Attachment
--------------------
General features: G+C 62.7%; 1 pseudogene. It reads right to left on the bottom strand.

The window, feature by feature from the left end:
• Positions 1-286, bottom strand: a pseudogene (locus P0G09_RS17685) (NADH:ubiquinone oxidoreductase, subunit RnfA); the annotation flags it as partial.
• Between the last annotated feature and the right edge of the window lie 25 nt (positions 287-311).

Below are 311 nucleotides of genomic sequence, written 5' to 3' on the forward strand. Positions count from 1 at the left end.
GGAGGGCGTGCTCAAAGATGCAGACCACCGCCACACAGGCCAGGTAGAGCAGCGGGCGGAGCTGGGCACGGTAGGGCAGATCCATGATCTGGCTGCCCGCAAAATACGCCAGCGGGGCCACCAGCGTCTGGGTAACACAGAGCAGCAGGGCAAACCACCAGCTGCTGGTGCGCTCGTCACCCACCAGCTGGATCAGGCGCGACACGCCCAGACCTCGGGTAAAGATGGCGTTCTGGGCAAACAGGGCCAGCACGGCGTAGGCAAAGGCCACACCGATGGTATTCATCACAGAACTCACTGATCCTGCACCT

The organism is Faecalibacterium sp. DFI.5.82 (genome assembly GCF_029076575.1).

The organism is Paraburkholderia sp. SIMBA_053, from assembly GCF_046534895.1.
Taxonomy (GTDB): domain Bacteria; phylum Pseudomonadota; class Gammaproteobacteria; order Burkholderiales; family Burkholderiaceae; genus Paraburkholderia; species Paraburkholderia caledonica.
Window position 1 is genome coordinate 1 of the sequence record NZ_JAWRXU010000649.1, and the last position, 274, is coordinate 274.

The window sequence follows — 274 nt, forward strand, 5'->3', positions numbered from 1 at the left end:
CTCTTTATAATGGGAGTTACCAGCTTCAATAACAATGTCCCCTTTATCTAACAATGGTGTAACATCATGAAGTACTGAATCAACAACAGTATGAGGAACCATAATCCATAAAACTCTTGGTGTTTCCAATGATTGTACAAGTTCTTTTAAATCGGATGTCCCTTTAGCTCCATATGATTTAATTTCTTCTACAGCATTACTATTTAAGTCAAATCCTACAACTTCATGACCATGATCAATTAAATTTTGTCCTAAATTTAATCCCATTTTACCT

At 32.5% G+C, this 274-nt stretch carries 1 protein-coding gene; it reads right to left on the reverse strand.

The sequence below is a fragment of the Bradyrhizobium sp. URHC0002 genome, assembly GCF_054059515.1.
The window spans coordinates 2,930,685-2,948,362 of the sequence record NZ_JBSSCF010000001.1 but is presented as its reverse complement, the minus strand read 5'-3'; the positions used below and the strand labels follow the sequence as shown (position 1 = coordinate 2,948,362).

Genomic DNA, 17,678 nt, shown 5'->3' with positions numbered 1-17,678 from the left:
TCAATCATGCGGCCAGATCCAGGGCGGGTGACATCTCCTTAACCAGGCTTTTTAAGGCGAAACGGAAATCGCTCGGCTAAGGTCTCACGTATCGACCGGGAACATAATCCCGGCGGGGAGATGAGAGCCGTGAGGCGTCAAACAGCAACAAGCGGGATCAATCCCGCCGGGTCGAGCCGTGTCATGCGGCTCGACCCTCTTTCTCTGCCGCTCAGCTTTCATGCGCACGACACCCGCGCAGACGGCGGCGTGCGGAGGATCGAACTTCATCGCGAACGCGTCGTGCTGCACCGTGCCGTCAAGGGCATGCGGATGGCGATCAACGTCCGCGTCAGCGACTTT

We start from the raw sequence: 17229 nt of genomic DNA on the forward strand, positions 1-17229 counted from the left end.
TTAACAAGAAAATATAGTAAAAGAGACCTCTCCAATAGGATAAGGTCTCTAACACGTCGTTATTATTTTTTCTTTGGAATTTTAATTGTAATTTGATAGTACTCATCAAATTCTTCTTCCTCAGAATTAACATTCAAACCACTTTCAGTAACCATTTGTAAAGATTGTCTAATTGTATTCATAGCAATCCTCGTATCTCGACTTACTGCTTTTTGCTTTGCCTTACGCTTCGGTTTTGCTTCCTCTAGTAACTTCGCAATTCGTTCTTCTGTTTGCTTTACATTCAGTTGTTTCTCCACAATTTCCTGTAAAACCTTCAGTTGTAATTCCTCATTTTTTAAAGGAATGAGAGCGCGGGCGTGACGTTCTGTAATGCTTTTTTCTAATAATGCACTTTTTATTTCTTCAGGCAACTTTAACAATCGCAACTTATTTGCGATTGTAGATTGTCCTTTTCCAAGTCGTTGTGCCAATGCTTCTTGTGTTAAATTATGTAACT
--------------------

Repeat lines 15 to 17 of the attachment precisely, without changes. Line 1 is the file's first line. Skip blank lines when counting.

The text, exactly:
The window spans coordinates 2,930,685-2,948,362 of the sequence record NZ_JBSSCF010000001.1 but is presented as its reverse complement, the minus strand read 5'-3'; the positions used below and the strand labels follow the sequence as shown (position 1 = coordinate 2,948,362).

Genomic DNA, 17,678 nt, shown 5'->3' with positions numbered 1-17,678 from the left:
TCAATCATGCGGCCAGATCCAGGGCGGGTGACATCTCCTTAACCAGGCTTTTTAAGGCGAAACGGAAATCGCTCGGCTAAGGTCTCACGTATCGACCGGGAACATAATCCCGGCGGGGAGATGAGAGCCGTGAGGCGTCAAACAGCAACAAGCGGGATCAATCCCGCCGGGTCGAGCCGTGTCATGCGGCTCGACCCTCTTTCTCTGCCGCTCAGCTTTCATGCGCACGACACCCGCGCAGACGGCGGCGTGCGGAGGATCGAACTTCATCGCGAACGCGTCGTGCTGCACCGTGCCGTCAAGGGCATGCGGATGGCGATCAACGTCCGCGTCAGCGACTTT